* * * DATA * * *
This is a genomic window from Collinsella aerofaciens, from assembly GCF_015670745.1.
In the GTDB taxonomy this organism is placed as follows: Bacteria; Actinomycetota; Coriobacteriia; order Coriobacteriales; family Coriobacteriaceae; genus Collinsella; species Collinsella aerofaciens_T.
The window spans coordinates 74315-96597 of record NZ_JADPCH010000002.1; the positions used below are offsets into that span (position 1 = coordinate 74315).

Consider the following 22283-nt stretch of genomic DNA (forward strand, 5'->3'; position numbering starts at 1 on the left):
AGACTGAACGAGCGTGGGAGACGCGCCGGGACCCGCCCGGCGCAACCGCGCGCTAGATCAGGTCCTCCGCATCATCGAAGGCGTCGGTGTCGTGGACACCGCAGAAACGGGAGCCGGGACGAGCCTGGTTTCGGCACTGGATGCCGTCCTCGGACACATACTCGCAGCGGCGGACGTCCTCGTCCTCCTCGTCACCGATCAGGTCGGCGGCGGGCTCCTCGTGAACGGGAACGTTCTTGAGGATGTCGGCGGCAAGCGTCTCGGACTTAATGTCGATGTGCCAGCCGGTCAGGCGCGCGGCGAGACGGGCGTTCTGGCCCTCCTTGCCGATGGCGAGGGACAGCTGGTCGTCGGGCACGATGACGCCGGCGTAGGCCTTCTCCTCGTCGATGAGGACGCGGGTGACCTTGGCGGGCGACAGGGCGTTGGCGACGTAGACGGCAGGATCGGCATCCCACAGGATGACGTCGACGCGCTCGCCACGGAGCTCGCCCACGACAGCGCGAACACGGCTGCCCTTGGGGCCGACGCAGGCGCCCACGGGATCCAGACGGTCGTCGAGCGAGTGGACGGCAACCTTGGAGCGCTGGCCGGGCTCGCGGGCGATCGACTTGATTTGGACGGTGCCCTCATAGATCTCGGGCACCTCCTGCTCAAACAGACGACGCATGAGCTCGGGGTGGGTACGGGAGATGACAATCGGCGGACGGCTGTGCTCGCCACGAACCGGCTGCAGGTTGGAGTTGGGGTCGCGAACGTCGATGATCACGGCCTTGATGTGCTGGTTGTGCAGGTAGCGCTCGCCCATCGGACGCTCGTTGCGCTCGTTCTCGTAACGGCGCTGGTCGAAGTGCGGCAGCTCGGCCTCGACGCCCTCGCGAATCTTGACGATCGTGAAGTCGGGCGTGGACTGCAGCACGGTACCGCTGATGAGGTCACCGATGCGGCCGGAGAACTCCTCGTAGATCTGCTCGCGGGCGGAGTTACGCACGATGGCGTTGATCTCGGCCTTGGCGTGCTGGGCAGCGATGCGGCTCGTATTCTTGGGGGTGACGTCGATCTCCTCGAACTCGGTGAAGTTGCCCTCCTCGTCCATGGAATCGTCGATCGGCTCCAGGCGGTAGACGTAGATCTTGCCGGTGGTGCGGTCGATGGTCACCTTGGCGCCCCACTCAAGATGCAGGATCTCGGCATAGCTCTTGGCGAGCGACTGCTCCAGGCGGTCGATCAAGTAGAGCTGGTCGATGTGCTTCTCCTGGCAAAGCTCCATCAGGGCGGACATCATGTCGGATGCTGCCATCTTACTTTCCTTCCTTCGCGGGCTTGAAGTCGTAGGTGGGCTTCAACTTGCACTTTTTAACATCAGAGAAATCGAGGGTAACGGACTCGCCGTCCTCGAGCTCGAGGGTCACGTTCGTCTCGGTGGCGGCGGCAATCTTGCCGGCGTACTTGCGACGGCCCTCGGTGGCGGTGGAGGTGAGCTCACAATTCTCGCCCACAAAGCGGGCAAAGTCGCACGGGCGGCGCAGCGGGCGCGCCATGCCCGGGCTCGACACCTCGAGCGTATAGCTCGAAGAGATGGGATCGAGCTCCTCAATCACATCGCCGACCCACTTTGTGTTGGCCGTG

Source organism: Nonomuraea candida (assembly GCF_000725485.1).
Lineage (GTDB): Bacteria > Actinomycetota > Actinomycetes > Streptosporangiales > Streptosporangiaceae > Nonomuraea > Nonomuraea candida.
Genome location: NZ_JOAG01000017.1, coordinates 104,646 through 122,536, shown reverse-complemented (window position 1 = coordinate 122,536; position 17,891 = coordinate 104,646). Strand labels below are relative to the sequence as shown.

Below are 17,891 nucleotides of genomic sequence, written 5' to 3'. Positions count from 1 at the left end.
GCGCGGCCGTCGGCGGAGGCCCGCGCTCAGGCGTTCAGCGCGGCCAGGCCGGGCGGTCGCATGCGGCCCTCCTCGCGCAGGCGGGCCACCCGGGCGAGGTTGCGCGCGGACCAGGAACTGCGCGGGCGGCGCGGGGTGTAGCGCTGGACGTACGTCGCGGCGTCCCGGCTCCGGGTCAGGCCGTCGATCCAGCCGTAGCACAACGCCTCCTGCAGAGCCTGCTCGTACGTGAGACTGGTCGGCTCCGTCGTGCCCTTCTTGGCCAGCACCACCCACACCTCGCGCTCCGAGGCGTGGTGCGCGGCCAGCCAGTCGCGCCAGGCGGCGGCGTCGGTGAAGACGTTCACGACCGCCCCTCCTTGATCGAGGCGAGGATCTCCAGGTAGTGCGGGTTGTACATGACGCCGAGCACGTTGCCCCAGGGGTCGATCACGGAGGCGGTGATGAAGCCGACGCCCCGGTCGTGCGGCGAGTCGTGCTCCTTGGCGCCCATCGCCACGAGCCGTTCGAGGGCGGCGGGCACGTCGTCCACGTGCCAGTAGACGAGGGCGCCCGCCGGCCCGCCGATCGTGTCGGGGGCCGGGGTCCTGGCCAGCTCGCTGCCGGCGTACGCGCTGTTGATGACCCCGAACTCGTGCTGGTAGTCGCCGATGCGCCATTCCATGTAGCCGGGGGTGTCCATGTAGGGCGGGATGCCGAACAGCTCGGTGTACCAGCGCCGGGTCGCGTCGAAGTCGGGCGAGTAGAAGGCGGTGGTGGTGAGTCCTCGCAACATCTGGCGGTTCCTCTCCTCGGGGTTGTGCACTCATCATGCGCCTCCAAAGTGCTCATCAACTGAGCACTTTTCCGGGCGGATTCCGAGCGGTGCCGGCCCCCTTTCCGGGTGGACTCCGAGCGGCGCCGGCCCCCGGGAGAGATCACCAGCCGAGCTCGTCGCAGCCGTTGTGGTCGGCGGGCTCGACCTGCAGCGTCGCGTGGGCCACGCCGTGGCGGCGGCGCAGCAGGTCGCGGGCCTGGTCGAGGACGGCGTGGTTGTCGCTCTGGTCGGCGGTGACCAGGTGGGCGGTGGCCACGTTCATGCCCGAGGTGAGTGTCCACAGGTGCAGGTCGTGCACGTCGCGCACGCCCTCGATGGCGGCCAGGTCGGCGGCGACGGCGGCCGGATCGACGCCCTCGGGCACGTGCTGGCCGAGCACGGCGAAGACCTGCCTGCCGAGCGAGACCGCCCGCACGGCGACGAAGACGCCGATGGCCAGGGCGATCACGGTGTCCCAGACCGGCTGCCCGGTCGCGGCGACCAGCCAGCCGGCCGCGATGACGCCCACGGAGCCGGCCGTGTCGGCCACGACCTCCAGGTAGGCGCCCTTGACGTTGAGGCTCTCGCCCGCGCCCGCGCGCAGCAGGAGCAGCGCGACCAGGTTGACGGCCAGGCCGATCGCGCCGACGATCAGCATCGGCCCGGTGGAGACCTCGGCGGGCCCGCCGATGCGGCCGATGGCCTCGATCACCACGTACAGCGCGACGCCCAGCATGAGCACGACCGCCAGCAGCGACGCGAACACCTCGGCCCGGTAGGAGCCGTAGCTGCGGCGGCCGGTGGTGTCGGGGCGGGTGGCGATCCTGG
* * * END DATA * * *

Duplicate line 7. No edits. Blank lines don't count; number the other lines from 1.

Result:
Lineage (GTDB): Bacteria > Actinomycetota > Actinomycetes > Streptosporangiales > Streptosporangiaceae > Nonomuraea > Nonomuraea candida.